There is a storm building in America over the "R" rating. It is an instructive, not very wholesome story, and it shows what decades of compromised self-interest can lead to. The "R" rating is part of a system devised by the Motion Picture Association of America. The MPAA is not a government body, but a buffer paid for by the movie industry, and created for the purpose of avoiding any kind of government interference.
It goes back as far as 1922, when the MPPDA - the Motion Picture Producers and Distributors of America - was formed to fight off the threat of censorship, and even the risk of some more oppressive policing because of the personal scandals rife in Hollywood. But there was a notion about that movies were sensational, titillating and generally bad for the young, and that they were made by reckless hedonists.
What else is new? Or could be more American? Still, this country has deep-seated, punitive urges to protect itself against itself, and the picture business was artful enough to conceive of a cover. This was the MPPDA, led by Will Hays, Postmaster General under Warren Harding. Hence the Hays Code. That comic but pretty effective list of things movies could not do, say or show lasted into the 1960s and actually promoted a potent erotic suggestiveness, a climate that made Marilyn Monroe possible.
In the 1960s, old-fashioned "decency" yielded to nudity, sexual behaviour, "language" and a novel level of violence. The old code fell away like a Berlin Wall made of stripper's veil. But something was needed in its place, and the new leader of the MPAA, Jack Valenti - a Lyndon Johnson crony - devised the scheme that operates today. The MPAA screen films and rate them as follows: G - suitable for anyone; PG - some parental guidance suggested; PG-13 - guidance urged for children under 13; R - no one under 17 can see the film without adult company; and NC-17 - no one under 17 admitted.
These are not law. They are the recommendations of an advisory board that has only Valenti (now 79) above it. But the ratings mean, in practice, that anyone under 17 can see any film in America. Why? Well, because the NC-17 rating has hardly ever been used. Some states will not permit it; some media will not advertise it. As a result, it is a box-office killer - fair comment on America's attitude to genuinely adult issues. Thus, the standard director's contract requires the delivery of a movie that will receive an "R". If it doesn't, the director - no matter who - must cut away the offensive NC-17 stuff (nearly always sexual, as opposed to violent, until the ratings board passes it.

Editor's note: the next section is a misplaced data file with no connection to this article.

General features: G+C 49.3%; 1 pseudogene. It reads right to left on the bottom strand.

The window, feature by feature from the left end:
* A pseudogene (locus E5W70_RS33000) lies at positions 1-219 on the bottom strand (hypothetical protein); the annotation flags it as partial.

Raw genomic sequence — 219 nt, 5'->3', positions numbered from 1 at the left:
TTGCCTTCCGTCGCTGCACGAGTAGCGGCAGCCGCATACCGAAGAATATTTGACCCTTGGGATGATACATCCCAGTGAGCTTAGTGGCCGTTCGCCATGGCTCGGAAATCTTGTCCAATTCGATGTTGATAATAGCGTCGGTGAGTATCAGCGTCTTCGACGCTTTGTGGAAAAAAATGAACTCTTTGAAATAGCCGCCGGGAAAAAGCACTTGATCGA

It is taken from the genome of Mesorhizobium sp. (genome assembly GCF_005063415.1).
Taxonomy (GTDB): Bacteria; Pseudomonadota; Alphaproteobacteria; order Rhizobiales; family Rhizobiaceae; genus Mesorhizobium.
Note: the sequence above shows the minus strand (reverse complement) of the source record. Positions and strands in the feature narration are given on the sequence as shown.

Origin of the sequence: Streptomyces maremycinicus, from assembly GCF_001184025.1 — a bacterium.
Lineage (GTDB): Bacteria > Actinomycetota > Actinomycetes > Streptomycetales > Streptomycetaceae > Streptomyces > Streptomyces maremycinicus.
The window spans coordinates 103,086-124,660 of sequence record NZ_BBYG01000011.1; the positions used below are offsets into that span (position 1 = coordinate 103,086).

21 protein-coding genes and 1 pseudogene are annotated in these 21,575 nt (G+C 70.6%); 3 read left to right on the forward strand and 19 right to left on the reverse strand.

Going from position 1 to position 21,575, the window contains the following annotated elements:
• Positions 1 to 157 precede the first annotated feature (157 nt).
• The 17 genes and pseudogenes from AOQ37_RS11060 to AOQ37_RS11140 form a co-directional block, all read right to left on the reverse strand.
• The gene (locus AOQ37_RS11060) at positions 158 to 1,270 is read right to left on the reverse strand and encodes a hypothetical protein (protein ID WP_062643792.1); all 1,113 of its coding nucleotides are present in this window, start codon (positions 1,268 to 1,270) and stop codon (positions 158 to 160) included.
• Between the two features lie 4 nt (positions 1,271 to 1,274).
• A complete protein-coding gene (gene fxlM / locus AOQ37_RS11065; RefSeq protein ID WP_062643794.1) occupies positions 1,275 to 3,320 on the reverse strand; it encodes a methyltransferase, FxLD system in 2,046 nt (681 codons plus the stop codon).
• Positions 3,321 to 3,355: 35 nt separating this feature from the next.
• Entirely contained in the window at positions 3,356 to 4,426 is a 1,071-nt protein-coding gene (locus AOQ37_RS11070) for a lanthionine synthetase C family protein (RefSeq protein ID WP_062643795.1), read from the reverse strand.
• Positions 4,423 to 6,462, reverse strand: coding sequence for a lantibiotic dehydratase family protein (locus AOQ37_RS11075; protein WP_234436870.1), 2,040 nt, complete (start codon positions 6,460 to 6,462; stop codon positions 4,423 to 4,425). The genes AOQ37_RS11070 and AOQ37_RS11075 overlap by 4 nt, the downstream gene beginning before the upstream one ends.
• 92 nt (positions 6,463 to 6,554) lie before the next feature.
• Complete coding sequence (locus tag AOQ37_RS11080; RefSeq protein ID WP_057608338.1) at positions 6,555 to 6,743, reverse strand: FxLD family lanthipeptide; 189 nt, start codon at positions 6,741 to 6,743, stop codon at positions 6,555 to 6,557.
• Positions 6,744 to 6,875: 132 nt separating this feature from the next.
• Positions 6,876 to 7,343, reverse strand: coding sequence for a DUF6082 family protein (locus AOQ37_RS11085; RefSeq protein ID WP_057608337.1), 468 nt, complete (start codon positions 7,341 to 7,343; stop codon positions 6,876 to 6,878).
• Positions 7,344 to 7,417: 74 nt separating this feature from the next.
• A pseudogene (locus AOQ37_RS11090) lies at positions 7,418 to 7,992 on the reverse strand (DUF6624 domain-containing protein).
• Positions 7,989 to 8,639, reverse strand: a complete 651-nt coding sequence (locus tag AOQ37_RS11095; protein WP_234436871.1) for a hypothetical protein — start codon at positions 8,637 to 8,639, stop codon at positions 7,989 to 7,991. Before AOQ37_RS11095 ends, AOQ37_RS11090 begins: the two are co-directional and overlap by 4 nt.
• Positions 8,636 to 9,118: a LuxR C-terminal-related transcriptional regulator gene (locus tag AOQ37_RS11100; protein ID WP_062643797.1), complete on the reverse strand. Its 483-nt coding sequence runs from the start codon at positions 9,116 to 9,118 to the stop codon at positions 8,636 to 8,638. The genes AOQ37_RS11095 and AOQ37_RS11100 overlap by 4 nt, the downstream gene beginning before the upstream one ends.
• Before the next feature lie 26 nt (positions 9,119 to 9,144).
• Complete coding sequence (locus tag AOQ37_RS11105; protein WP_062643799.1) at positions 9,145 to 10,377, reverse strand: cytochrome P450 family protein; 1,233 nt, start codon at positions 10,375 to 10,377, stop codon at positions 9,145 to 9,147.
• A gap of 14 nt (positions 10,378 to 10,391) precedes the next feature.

Until recently, theatres had been very lax in checking whether every child at an "R" was "with" an adult. Especially in multiplexes, a parent could buy the ticket and then send the child, alone, into the dark. There was no scrutiny at the auditorium door. And so the "R" sailed on as a dire example of having your cake and eating it: the industry could point to a face-saver, but it had a scheme dedicated to selling every possible ticket.
Suppose the "with" is enforced. Even so, that means that today in the US, children of three and four may see the Exorcist, the Scream pictures, Saving Private Ryan, and whatever extremes of suspense, violence or rape a film can reach. The "R" caters to the theatres' greed and to parents' desire to save money on a baby-sitter. And it cheerfully believes that "with" is a thorough safeguard. Yet the fact is that we are always alone in the dark - and this is especially true for children who cannot yet distinguish between reality and illusion.
I was present recently at an "R" film, What Lies Beneath, in which Michelle Pfeiffer's character comes under threat. Near me in the dark were two children, three and five I'd guess. They were crying, because they were upset. Their mother told them to hush. Being with her hadn't protected them against the large, persuasive fantasy to which they were exposed. They should not have been there.
Well, it has just emerged that most studios do take great care in preparing their "R"s these days. Indeed, they hold test screenings for crowds of kids in the 10-15 age-range, and they use their responses to determine their promotion and ads. The industry's contempt for the "R" status, and its deliberate manufacture of questionable films for that age-range is all too clear.
There is more to be said: not least that the First Amendment is crucial to America with its protection of freedom of expression. Equally, there are 10-year-olds who could see dangerous films - and others that shouldn't. "With" ought to mean talked about afterwards - and there's no way the business can be held responsible for that. But Hollywood has been exposed at its most abject, and it should not act surprised if a more conservative administration believes their attitude requires intervention.Reuse content